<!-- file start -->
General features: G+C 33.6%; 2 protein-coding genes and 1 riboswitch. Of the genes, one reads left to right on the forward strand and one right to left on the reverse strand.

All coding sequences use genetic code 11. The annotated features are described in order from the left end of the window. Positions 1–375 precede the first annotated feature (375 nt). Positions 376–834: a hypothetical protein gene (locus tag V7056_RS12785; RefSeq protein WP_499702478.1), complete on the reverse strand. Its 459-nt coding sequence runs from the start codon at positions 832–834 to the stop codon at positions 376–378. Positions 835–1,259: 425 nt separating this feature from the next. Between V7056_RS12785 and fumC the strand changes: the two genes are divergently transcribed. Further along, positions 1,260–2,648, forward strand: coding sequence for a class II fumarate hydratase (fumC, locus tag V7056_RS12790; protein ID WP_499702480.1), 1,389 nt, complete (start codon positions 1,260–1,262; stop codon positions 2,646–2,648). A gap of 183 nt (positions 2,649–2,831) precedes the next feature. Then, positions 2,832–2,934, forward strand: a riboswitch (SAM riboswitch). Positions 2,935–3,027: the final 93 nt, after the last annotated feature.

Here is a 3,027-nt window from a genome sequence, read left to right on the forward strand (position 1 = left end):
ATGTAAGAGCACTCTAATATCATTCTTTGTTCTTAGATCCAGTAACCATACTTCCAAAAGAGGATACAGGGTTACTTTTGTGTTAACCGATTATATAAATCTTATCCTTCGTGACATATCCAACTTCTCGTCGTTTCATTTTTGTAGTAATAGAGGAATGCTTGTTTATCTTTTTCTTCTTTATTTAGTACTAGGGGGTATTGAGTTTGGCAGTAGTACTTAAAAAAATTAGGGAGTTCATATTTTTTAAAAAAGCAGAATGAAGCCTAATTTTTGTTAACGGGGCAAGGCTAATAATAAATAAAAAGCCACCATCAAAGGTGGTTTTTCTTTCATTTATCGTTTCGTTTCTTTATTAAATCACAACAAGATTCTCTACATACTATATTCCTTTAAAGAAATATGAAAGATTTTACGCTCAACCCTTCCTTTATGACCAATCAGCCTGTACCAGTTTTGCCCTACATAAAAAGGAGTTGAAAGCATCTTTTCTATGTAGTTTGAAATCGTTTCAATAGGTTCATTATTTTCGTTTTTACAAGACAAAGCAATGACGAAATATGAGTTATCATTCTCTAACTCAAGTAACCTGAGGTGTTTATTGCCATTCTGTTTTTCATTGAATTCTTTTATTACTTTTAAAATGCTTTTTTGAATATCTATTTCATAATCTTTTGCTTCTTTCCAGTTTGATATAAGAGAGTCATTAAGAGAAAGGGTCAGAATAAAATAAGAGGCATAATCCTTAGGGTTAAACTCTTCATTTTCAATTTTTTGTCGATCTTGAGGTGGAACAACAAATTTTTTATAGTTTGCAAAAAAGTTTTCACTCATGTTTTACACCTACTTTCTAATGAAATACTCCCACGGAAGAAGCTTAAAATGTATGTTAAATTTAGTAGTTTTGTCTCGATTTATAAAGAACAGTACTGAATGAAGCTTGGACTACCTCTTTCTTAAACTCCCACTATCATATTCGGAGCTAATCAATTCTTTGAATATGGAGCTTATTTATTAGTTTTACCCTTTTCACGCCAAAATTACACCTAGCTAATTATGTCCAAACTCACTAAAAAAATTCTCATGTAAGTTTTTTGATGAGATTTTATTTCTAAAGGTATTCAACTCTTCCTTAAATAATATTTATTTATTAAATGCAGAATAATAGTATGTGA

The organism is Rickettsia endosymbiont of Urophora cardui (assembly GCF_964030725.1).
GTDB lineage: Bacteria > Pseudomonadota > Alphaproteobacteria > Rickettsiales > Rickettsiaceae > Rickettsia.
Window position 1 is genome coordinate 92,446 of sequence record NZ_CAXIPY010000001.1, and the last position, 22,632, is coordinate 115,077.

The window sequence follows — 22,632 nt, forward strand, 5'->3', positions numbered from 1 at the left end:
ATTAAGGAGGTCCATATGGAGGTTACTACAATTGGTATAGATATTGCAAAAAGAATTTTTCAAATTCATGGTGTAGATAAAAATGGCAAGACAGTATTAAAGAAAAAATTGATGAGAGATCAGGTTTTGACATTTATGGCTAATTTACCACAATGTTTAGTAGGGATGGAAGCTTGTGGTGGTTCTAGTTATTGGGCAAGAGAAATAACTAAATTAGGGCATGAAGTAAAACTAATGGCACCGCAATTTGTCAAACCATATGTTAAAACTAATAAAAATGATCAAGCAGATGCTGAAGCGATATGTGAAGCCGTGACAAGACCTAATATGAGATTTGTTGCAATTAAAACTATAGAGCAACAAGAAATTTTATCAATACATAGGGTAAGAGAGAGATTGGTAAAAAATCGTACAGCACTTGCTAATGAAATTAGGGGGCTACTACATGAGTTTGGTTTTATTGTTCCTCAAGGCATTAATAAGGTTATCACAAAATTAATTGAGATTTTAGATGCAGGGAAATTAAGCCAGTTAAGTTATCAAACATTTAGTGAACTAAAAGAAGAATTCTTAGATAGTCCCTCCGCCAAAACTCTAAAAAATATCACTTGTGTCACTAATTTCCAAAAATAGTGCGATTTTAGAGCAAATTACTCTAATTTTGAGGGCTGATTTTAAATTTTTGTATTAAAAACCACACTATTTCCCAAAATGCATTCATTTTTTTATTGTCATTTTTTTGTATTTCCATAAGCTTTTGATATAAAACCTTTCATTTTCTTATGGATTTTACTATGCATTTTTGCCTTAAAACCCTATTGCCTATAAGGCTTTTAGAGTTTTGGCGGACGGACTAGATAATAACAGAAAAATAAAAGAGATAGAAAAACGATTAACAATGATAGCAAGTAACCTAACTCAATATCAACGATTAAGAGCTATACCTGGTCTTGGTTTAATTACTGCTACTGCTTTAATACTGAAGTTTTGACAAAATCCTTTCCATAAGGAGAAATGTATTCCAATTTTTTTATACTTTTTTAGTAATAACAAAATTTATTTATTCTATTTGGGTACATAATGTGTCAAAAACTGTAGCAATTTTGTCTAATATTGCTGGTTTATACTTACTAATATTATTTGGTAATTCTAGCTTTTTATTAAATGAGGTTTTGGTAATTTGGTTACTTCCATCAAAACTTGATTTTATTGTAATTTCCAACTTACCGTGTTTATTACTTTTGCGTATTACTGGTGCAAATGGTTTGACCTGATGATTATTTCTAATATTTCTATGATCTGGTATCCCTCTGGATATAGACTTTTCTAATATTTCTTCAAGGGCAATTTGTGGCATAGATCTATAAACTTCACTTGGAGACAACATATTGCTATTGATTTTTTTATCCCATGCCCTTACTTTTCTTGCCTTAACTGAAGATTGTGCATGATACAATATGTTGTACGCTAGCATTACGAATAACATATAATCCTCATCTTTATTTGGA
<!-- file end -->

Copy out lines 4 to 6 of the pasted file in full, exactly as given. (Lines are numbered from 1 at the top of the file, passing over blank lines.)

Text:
ATGTAAGAGCACTCTAATATCATTCTTTGTTCTTAGATCCAGTAACCATACTTCCAAAAGAGGATACAGGGTTACTTTTGTGTTAACCGATTATATAAATCTTATCCTTCGTGACATATCCAACTTCTCGTCGTTTCATTTTTGTAGTAATAGAGGAATGCTTGTTTATCTTTTTCTTCTTTATTTAGTACTAGGGGGTATTGAGTTTGGCAGTAGTACTTAAAAAAATTAGGGAGTTCATATTTTTTAAAAAAGCAGAATGAAGCCTAATTTTTGTTAACGGGGCAAGGCTAATAATAAATAAAAAGCCACCATCAAAGGTGGTTTTTCTTTCATTTATCGTTTCGTTTCTTTATTAAATCACAACAAGATTCTCTACATACTATATTCCTTTAAAGAAATATGAAAGATTTTACGCTCAACCCTTCCTTTATGACCAATCAGCCTGTACCAGTTTTGCCCTACATAAAAAGGAGTTGAAAGCATCTTTTCTATGTAGTTTGAAATCGTTTCAATAGGTTCATTATTTTCGTTTTTACAAGACAAAGCAATGACGAAATATGAGTTATCATTCTCTAACTCAAGTAACCTGAGGTGTTTATTGCCATTCTGTTTTTCATTGAATTCTTTTATTACTTTTAAAATGCTTTTTTGAATATCTATTTCATAATCTTTTGCTTCTTTCCAGTTTGATATAAGAGAGTCATTAAGAGAAAGGGTCAGAATAAAATAAGAGGCATAATCCTTAGGGTTAAACTCTTCATTTTCAATTTTTTGTCGATCTTGAGGTGGAACAACAAATTTTTTATAGTTTGCAAAAAAGTTTTCACTCATGTTTTACACCTACTTTCTAATGAAATACTCCCACGGAAGAAGCTTAAAATGTATGTTAAATTTAGTAGTTTTGTCTCGATTTATAAAGAACAGTACTGAATGAAGCTTGGACTACCTCTTTCTTAAACTCCCACTATCATATTCGGAGCTAATCAATTCTTTGAATATGGAGCTTATTTATTAGTTTTACCCTTTTCACGCCAAAATTACACCTAGCTAATTATGTCCAAACTCACTAAAAAAATTCTCATGTAAGTTTTTTGATGAGATTTTATTTCTAAAGGTATTCAACTCTTCCTTAAATAATATTTATTTATTAAATGCAGAATAATAGTATGTGA

The organism is Rickettsia endosymbiont of Urophora cardui (assembly GCF_964030725.1).
GTDB lineage: Bacteria > Pseudomonadota > Alphaproteobacteria > Rickettsiales > Rickettsiaceae > Rickettsia.